The hair loss treatment industry is a multi-billion-dollar industry catering to both sexes and people of all ages. Since the 1970s, medical science has developed a full array of treatments including oral medications, topical medications, and hair replacement surgeries. Now a new treatment is emerging. It is a treatment that people are looking to with greater frequency.
This new treatment is PRP therapy. PRP, known more formally as platelet-rich plasma, is injected into the site of the hair loss with the expectation that the growth factors and platelets present in the serum will stimulate new hair growth and better follicle health.
So, does it work? The jury is still out. But that hasn’t stopped people from trying it. Here are three reasons people are looking to PRP therapy for hair loss in greater numbers:
1. The Anecdotal Evidence Is There
While there isn’t a mountain of clinical evidence doctors can point to in an effort to convince patients that PRP therapy is effective, there is plenty of anecdotal evidence. Consumers are aware of that evidence. They read stories online; they see YouTube videos; they see what their friends are saying in social media. It is all around them.
A good example of anecdotal evidence in mainstream media is an Ann Crowley article published by Refinery29 in mid-November 2018. Crowley was a bit skeptical of PRP therapy until she actually underwent her first treatment. That treatment changed her perspective completely. Not only is she ready to believe that PRP will help her, she is also ready to undergo multiple treatments on the advice of her doctor.
2. They Have Tried Everything Else
Staff at the Advanced Regenerative Medicine Institute (ARMI) say that it is not uncommon for hair loss patients to turn to PRP therapy after having tried everything else. Patients have taken the medications and used the topical solutions. They have tried plugs and replacement surgeries. They have even tried a range of homeopathic treatments that haven’t done anything. What do they have to lose?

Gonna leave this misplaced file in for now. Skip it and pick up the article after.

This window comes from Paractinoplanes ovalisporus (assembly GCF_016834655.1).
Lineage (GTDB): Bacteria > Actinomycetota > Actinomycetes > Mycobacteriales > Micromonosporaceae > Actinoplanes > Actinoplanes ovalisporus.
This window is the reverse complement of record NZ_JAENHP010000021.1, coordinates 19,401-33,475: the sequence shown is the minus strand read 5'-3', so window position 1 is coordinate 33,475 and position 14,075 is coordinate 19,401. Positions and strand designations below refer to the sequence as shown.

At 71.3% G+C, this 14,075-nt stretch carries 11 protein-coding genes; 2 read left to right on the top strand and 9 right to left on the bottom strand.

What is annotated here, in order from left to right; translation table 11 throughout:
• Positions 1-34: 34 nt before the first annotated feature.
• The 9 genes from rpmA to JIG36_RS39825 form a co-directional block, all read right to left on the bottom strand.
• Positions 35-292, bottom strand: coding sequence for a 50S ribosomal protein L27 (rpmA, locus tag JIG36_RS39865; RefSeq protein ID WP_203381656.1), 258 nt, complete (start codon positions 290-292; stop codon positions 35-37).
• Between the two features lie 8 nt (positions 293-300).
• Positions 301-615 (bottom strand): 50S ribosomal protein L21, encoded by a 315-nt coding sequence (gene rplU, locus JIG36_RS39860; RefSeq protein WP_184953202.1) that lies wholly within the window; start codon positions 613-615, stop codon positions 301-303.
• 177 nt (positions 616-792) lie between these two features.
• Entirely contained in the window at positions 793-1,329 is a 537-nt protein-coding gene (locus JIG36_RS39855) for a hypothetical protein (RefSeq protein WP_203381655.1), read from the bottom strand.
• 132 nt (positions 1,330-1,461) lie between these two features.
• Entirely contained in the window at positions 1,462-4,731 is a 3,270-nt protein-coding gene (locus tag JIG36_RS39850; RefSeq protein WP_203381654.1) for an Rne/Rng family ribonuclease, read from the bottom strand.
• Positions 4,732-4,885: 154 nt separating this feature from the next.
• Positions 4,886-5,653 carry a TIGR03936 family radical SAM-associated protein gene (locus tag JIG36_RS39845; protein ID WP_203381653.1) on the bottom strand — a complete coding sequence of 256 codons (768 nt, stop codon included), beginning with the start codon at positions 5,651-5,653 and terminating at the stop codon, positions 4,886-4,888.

It is unfortunate that so many people view PRP therapy and other regenerative medicine procedures as possibilities of last resort. But nonetheless, that is often the way things go. If every other treatment has either failed or offered only marginal results, what does a patient have to lose by trying PRP injections?
3. They Are Not Fans of Pharmaceuticals and Surgeries
The third reason for turning to PRP for hair loss is as simple as not being a big fan of pharmaceuticals and surgeries. As odd as that sounds to most of us, people have legitimate concerns about both drugs and going under the knife.
Drugs are not always appropriate. Furthermore, they are not always safe. Just do an internet search on pharmaceutical lawsuits and see for yourself. As for surgeries, they always bring with them the inherent risk of infection and complications.
PRP injections for hair loss are considered safe for the most part. Though there are exceptions to the rule, the worst that could happen to most patients is that the injections don’t work. Patients are unlikely to suffer any severe complications following a PRP procedure.
Ann Crowley wasn’t quite sure PRP would work for her. She also wasn’t too thrilled with the pain she experienced after having opted not to receive anesthesia. But within days of her first treatment, she started seeing positive results. They were enough to motivate her to go back for a second treatment. Count her among the growing number of people who have turned to PRP injections to address hair loss.